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Posts Tagged ‘Charles R. Saunders’

Introduction:

Fourteen tales of sword & sorcery by black authors set either in or places inspired by medieval Africa—Griots: A Sword and Soul Anthology (2011), edited by Milton Davis and Charles R. Saunders, is a great introduction to a movement that deserves a lot more attention from the fantasy community at large. The only story I didn’t finish was one that I literally could not read. More on that later.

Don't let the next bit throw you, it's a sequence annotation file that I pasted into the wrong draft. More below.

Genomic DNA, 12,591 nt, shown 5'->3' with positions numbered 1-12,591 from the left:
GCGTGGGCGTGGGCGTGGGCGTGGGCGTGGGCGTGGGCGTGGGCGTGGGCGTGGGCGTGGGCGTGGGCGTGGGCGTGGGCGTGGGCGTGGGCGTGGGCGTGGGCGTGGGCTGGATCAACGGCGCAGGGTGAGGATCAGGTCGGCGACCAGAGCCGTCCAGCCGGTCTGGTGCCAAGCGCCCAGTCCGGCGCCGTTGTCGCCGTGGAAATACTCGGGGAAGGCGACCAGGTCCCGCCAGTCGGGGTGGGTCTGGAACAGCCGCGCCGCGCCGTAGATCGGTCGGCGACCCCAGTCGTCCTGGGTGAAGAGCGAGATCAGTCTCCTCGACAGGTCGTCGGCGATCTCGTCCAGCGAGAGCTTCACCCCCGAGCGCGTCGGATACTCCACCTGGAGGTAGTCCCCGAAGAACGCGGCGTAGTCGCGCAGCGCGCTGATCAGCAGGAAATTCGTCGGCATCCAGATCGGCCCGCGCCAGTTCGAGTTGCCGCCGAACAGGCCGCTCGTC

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Knowing a bit of pre-colonial African history (and yes, Africa has a history, thank you very much Mr. Hegel), I’m often a bit let down by how under-represented African cultures are in the fantasy genre.  The Empires of Ghana, Mali, and Songhai, the city-states of the Swahili Coast, the Kingdom of Kongo, the Kingdom of Ethiopia, Great Zimbabwe, the Massai and the Zulu, all have histories and oral traditions just as rich and fascinating as anything in classical and medieval Europe that a fantasy writer can look to for inspiration.  The Sundiata epic has enough heroics, battles, and magic to put Beowulf to shame, but we’re more likely to find works influenced by the latter than the former.  Fair enough, all things considered; if most fantasy started out from the pens of white Europeans (or those of European descent), we’re more likely to find those traditions propagated by fantasy thanks to familiarity.  For the longest time, writers simply didn’t consider Africa as a place to draw traditions from: western historians believed Africa didn’t even have a history; scientific racism, helped along by a good dose of Joseph Conrad, painted sub-Saharan Africa as an uncivilized land filled with bestial savagery.  What little civilization there was got attributed to outside sources: Arabs, or, in the case of Great Zimbabwe, Phoenicians.  Now, however, the historical field has broken from these long-standing biases and recognizes African achievements.  Thus, while I might feel let down by how few African-themed fantasy cultures are out there, I’m willing to let it pass on the grounds of either ignorance, disinterest, or concern for misrepresenting the cultures in question; I’m a bit more worried when those same nineteenth century attitudes towards Africa pop up in relatively recent works.

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